Photo/IllutrationTwo of the four-page entry by Emperor Akihito in "The Natural History of the Fishes of Japan” published by Shogakukan Inc. (Tsuyoshi Nagano)

  • Photo/Illustraion
  • Photo/Illustraion
  • Photo/Illustraion

An illustrated encyclopedia of native fish species of Japan that includes a lengthy entry by Emperor Akihito on his study of goby is the unexpected hit of the season.

Priced at 6,900 yen ($64.50), the weighty tome published by Shogakukan Inc. has sold like hotcakes since it was released March 20, and a second printing run is already in the works.

The encyclopedia runs to 544 pages, and Akihito wrote four of them.

“The Natural History of the Fishes of Japan” contains detailed descriptions, along with photographs, of 1,400 or so fish native to Japan. It is aimed at amateur enthusiasts and academics.

A first edition of a specialized illustrated encyclopedia to be considered for a reprint after 5,000 sales in a year after publication is generally regarded as a success in Japan's publishing world.

According to the publisher, the title at one point ranked fifth in overall book sales on With the initial run of 6,000 copies expected to sell out soon, it was decided that a reprinting was in order.

The editorial team ran an online promotional campaign over two years on Twitter and Facebook, and gained a fan base prior to the book's publication.


The Internet with its quick access to information has dealt a heavy blow to publishers of pictorial books.

Hoikusha Publishers Co. has released more than 70 titles in a series of full color illustrated encyclopedias that were highly rated by experts, covering the gamut from minerals to flora and fauna. It last published a new title more than 20 years ago, and the editors’ team for illustrated encyclopedias has been disbanded.

On the other hand, sales of educational pictorial books for kids have risen steadily in general, supported by parents willing to splurge on such materials.

Shogakukan sells 500,000 or so copies of children’s pictorial books annually, but “The Natural History of the Fishes of Japan” was its first release of an illustrated encyclopedia for adults in over a decade.

Some company members initially were doubtful the book would sell.

Its success is due in part to the efforts of Shogakukan editor Yoshitaka Kitagawa, who was in charge of the publication project and editing. He was confident the encyclopedia would turn heads if it demonstrated a “deep knowledge that would surprise even biology enthusiasts, rather than simply explain different species.” This was born out of his fascination as a child by appendices at the end of educational pictorial books.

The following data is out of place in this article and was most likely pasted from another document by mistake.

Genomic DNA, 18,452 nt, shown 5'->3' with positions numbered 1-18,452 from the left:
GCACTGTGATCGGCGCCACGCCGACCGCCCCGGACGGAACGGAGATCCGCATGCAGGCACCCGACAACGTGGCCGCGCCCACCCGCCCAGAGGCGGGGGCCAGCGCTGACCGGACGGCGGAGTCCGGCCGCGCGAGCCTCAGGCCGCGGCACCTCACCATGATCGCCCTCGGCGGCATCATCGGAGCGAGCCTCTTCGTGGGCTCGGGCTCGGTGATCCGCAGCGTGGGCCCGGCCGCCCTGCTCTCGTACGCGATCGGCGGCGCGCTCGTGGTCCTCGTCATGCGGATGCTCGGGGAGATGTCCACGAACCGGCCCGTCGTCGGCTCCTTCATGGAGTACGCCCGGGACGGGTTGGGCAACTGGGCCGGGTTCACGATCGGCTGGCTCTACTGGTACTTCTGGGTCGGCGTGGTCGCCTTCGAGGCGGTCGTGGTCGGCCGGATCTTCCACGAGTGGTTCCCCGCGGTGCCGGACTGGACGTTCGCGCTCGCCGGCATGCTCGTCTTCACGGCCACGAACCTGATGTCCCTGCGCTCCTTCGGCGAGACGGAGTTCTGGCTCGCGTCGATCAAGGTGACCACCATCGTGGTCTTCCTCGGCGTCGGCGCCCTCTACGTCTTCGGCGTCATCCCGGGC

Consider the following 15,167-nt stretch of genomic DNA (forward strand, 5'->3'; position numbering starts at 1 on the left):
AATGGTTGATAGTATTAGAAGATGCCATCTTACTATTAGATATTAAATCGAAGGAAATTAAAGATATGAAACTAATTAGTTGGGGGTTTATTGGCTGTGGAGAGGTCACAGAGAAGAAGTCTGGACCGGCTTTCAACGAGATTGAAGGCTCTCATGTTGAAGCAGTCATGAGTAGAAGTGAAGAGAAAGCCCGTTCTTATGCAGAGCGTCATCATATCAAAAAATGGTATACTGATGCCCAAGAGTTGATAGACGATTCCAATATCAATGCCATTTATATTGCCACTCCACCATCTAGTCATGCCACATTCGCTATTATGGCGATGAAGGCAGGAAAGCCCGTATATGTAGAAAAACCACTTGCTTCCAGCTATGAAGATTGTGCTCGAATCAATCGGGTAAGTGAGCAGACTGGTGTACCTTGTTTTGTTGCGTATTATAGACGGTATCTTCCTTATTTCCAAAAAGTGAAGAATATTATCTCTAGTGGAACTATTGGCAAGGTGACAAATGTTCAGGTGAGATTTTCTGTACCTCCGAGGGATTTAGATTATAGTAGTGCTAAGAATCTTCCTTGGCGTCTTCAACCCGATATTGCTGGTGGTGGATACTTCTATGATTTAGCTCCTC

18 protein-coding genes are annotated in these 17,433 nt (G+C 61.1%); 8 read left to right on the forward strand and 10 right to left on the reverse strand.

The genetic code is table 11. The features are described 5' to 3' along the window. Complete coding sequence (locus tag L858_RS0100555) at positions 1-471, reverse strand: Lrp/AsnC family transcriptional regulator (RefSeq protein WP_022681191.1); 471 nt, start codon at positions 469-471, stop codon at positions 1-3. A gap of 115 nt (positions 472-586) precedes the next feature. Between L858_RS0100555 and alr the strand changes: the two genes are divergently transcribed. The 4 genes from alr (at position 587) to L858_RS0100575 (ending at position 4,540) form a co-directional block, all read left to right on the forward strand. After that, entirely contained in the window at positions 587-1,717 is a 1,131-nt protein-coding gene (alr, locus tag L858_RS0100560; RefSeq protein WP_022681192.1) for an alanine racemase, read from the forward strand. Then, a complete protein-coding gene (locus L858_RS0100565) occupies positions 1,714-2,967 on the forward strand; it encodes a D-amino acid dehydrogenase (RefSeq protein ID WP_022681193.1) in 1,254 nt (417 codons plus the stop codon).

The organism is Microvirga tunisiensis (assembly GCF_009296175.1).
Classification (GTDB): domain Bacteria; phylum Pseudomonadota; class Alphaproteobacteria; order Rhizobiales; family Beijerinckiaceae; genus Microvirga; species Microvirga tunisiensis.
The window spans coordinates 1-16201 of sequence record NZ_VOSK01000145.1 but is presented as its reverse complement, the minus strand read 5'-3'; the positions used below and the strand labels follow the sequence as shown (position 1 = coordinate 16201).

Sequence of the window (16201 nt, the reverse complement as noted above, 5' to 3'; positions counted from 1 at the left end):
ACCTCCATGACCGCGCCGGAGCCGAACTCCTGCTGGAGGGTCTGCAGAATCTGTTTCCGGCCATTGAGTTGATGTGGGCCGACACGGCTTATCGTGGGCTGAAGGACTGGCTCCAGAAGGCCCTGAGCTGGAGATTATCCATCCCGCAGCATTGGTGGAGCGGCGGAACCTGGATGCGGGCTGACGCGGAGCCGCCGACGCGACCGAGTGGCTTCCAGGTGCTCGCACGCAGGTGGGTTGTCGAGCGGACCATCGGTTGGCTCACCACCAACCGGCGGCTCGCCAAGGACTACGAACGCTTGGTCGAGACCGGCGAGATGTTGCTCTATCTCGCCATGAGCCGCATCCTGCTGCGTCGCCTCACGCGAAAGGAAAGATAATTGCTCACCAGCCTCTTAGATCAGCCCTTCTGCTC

To realize the project, Kitagawa worked with Tetsuji Nakabo, professor emeritus of fish taxonomy at Kyoto University, who served as supervising editor of the book. Together, they mapped out an editorial policy for the book, pitching it as one that teaches curious aspects of the lives of fish and includes intriguing images of the creatures that ordinary illustrated encyclopedias would not have, backed by detailed descriptions.

One example is a photograph of baby hammerhead shark that is connected to its mother by an “umbilical cord,” just like a mammal.

The entries by Emperor Akihito mirrored the editorial policy. For example, a close profile picture of a dusky triple tooth goby, or tridentiger obscurus, was juxtaposed with images of two close species, to compare the positions of their mouths while pointing out how the physical features of species reflect their lifestyles or diet.

Kitagawa said Akihito suggested to the editors that they use cross section images of a goby’s head to help explain the difference.

Kitagawa, impressed by Akihito’s passion for his subject, learned that he kept a number of goby in a tank so he could write his entry for the encyclopedia.


While the book was being edited, Nakabo was in charge of correspondence with Akihito, and Kitagawa only met with the emperor on the day of the book's March 20 release to present him with complementary copies.

Their meeting was scheduled to last an hour, but Kitagawa and Akihito got so engaged in talking about fish that it went on for a further 40 minutes.

Kitagawa recalled that he was so nervous about meeting Akihito that he withheld the fact that they had previously met once before at an academic conference when Kitagawa was a university student of science of fisheries. He already had an offer of employment from Shogakukan, and he promised Akihito that he would one day be an editor and “publish an illustrated encyclopedia of fishes.”

“I could not tell him that I was the student at the conference, but I am relieved I was able to fulfill my promise,” Kitagawa said.

Shogakukan plans to continue publishing new specialized pictorial books. It has already started on its next project about birds.